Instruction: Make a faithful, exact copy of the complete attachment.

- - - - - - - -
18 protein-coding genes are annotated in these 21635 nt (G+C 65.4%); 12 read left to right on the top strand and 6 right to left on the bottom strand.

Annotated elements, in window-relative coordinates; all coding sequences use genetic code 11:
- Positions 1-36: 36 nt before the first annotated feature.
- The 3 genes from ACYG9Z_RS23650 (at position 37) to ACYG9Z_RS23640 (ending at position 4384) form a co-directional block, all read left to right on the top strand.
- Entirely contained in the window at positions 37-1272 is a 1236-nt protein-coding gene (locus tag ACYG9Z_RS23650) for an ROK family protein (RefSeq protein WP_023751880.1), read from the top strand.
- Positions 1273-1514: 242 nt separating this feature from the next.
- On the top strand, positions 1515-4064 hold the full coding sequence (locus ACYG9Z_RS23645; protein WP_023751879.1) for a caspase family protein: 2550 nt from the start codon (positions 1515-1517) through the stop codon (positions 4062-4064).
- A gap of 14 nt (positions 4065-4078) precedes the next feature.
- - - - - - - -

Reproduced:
18 protein-coding genes are annotated in these 21635 nt (G+C 65.4%); 12 read left to right on the top strand and 6 right to left on the bottom strand.

Annotated elements, in window-relative coordinates; all coding sequences use genetic code 11:
- Positions 1-36: 36 nt before the first annotated feature.
- The 3 genes from ACYG9Z_RS23650 (at position 37) to ACYG9Z_RS23640 (ending at position 4384) form a co-directional block, all read left to right on the top strand.
- Entirely contained in the window at positions 37-1272 is a 1236-nt protein-coding gene (locus tag ACYG9Z_RS23650) for an ROK family protein (RefSeq protein WP_023751880.1), read from the top strand.
- Positions 1273-1514: 242 nt separating this feature from the next.
- On the top strand, positions 1515-4064 hold the full coding sequence (locus ACYG9Z_RS23645; protein WP_023751879.1) for a caspase family protein: 2550 nt from the start codon (positions 1515-1517) through the stop codon (positions 4062-4064).
- A gap of 14 nt (positions 4065-4078) precedes the next feature.